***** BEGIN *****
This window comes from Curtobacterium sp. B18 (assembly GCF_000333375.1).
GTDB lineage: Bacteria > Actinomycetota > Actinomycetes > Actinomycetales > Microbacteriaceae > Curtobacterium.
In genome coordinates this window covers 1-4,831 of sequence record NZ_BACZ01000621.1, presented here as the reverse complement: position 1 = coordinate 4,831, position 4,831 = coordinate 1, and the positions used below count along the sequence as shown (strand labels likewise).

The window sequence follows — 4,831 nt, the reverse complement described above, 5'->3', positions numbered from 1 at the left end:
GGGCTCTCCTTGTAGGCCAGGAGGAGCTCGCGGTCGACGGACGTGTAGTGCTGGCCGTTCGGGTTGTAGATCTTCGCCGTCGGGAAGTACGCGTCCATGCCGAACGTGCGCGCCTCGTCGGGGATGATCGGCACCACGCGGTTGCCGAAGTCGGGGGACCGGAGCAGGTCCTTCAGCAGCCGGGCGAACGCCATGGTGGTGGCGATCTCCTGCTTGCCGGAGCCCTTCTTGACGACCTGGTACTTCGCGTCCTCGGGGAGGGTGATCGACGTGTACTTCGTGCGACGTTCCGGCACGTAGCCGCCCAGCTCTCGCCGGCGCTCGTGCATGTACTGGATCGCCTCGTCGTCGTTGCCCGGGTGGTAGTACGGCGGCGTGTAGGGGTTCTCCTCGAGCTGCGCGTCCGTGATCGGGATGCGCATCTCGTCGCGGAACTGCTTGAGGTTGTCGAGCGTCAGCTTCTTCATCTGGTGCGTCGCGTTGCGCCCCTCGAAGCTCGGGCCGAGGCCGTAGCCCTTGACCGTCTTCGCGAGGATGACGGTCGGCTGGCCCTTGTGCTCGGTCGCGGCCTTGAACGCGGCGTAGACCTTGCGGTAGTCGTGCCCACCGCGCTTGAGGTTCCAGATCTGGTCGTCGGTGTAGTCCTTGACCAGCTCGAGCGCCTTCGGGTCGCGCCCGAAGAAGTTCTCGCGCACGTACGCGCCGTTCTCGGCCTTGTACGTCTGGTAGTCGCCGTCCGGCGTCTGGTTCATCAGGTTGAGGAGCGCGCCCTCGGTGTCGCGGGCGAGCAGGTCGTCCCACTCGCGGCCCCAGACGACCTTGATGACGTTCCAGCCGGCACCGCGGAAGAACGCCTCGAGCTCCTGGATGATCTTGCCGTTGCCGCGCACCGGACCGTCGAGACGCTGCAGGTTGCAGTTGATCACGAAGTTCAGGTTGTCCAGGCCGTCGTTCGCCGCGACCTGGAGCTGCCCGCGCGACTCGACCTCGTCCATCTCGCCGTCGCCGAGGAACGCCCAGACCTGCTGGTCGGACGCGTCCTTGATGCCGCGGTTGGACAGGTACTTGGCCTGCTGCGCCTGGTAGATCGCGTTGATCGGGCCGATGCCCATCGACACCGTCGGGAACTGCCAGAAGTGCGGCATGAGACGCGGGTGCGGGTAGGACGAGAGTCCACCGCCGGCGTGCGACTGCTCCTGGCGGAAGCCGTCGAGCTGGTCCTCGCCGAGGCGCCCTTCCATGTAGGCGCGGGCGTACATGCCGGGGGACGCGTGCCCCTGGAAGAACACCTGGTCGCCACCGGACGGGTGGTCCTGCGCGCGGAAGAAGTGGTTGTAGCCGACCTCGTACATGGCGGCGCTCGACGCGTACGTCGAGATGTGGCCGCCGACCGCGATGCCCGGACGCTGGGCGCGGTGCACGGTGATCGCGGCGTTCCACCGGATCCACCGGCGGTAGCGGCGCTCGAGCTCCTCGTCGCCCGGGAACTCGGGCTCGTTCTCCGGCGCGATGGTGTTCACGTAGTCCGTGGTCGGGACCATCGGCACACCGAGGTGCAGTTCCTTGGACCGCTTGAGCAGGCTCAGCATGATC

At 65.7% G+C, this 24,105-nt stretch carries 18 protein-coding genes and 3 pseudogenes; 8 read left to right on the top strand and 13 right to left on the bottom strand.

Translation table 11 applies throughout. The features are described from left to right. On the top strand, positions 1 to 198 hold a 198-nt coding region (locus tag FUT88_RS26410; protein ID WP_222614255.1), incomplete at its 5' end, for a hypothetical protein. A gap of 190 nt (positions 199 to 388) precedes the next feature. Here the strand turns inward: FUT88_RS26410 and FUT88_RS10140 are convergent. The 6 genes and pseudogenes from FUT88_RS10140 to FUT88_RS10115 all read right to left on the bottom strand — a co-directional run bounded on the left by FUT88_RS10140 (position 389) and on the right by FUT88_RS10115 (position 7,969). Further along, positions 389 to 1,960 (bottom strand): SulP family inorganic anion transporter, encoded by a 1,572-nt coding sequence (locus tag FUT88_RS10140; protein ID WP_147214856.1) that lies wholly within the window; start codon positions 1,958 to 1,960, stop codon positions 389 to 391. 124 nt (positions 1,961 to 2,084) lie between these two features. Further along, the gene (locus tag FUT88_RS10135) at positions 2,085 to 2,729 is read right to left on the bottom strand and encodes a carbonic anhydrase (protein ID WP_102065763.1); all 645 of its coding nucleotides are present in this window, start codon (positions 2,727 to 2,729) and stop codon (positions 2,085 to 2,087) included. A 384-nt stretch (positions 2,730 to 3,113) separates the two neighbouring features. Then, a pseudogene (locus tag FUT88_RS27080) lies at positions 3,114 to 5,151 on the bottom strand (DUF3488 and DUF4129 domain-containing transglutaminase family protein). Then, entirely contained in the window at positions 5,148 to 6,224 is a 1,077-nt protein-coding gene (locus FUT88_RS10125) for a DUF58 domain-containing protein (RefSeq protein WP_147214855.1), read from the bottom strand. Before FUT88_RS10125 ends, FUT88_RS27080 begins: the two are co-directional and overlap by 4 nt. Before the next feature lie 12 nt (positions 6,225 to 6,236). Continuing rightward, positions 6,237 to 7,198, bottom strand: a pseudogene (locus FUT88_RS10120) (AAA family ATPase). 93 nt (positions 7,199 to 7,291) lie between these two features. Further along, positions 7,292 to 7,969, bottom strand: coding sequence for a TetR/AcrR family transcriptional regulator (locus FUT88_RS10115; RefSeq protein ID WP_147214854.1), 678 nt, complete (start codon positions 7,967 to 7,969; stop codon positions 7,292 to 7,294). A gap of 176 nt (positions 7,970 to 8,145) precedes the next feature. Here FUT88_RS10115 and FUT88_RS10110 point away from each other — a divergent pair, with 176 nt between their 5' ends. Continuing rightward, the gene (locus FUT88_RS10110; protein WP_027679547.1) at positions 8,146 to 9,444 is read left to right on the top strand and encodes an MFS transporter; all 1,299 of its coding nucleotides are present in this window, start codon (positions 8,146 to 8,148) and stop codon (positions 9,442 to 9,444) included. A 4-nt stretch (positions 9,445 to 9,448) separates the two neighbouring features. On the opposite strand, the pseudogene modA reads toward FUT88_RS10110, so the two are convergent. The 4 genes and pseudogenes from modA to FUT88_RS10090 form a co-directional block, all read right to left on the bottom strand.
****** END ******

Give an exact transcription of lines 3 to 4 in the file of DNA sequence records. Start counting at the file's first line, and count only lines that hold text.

In genome coordinates this window covers 1-4,831 of sequence record NZ_BACZ01000621.1, presented here as the reverse complement: position 1 = coordinate 4,831, position 4,831 = coordinate 1, and the positions used below count along the sequence as shown (strand labels likewise).

The window sequence follows — 4,831 nt, the reverse complement described above, 5'->3', positions numbered from 1 at the left end: